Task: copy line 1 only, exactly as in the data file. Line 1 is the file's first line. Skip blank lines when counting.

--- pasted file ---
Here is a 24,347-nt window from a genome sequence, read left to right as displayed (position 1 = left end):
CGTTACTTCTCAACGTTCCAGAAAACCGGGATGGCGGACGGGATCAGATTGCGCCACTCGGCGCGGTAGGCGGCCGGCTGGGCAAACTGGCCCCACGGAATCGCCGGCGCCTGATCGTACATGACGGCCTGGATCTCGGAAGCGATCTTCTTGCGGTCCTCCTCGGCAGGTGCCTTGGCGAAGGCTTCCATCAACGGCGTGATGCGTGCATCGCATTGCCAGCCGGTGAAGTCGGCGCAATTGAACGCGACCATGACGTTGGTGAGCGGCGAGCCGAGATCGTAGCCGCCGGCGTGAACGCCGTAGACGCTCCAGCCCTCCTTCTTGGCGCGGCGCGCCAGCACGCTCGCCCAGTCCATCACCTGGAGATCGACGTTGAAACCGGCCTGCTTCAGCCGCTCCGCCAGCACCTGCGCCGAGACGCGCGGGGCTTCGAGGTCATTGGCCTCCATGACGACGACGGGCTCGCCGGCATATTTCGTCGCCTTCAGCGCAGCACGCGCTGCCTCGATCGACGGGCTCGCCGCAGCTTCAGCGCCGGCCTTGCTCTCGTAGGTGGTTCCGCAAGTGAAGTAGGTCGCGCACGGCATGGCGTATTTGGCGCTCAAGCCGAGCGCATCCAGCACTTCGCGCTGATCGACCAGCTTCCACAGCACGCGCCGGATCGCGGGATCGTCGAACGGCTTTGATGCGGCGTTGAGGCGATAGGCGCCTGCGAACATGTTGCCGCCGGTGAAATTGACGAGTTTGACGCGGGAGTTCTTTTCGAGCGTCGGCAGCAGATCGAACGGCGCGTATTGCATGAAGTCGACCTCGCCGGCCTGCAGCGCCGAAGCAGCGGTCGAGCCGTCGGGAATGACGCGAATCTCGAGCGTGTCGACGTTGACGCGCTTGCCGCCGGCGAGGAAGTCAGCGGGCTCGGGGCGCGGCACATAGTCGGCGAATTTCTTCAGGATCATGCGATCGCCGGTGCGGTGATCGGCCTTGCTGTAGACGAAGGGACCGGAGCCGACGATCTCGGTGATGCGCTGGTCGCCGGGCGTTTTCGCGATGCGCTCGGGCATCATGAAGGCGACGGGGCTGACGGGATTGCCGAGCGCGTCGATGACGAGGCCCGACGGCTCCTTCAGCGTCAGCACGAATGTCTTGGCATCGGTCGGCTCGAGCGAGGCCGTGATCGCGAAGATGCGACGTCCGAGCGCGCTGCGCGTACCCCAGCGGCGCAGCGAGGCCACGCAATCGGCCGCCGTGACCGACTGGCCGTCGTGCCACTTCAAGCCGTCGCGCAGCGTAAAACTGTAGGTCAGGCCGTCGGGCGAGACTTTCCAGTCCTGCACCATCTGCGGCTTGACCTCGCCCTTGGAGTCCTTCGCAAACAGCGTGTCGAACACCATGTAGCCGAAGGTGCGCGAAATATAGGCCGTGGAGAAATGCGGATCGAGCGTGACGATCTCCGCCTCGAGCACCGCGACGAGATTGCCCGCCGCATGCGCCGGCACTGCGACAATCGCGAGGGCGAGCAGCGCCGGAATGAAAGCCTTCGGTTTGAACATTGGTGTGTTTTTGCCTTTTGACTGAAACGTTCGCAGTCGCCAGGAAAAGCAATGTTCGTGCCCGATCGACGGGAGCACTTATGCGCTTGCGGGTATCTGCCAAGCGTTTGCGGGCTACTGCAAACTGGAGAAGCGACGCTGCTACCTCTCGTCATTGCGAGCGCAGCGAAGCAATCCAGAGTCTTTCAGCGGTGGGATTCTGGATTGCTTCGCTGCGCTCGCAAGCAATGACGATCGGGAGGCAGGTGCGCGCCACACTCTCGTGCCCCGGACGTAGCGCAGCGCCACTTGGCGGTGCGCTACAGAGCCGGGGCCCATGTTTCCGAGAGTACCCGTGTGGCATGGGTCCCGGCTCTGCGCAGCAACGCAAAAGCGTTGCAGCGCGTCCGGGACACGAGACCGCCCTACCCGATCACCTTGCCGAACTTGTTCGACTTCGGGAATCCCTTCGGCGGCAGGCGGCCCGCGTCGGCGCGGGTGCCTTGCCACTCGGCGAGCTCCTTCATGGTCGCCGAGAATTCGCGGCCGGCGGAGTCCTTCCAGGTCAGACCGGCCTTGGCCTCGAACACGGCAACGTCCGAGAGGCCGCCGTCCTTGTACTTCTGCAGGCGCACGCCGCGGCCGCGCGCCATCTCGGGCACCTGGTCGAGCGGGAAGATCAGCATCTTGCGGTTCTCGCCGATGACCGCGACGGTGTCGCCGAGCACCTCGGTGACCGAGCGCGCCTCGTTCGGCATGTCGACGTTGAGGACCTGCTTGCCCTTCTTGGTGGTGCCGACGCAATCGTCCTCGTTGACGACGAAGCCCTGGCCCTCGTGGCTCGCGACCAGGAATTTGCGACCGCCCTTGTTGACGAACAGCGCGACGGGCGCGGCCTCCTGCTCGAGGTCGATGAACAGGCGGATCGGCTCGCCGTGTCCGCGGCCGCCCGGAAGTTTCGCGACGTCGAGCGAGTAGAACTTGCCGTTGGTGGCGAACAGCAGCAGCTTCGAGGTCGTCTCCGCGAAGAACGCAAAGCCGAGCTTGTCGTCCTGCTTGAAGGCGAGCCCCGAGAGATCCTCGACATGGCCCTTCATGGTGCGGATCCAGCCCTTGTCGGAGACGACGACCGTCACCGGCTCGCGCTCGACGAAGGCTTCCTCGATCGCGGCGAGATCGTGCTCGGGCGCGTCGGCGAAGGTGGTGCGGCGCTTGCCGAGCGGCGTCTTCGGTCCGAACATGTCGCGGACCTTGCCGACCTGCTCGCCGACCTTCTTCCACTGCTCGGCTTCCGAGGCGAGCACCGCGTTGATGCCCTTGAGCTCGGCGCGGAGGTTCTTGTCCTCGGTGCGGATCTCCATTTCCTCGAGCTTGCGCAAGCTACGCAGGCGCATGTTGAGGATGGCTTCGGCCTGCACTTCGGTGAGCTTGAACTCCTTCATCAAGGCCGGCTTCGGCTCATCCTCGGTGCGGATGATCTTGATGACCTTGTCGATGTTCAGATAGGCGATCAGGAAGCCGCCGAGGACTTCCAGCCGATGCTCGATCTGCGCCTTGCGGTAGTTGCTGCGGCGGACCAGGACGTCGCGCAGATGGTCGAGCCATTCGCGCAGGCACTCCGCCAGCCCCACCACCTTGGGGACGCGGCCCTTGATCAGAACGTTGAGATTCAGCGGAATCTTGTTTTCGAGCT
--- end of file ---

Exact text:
Here is a 24,347-nt window from a genome sequence, read left to right as displayed (position 1 = left end):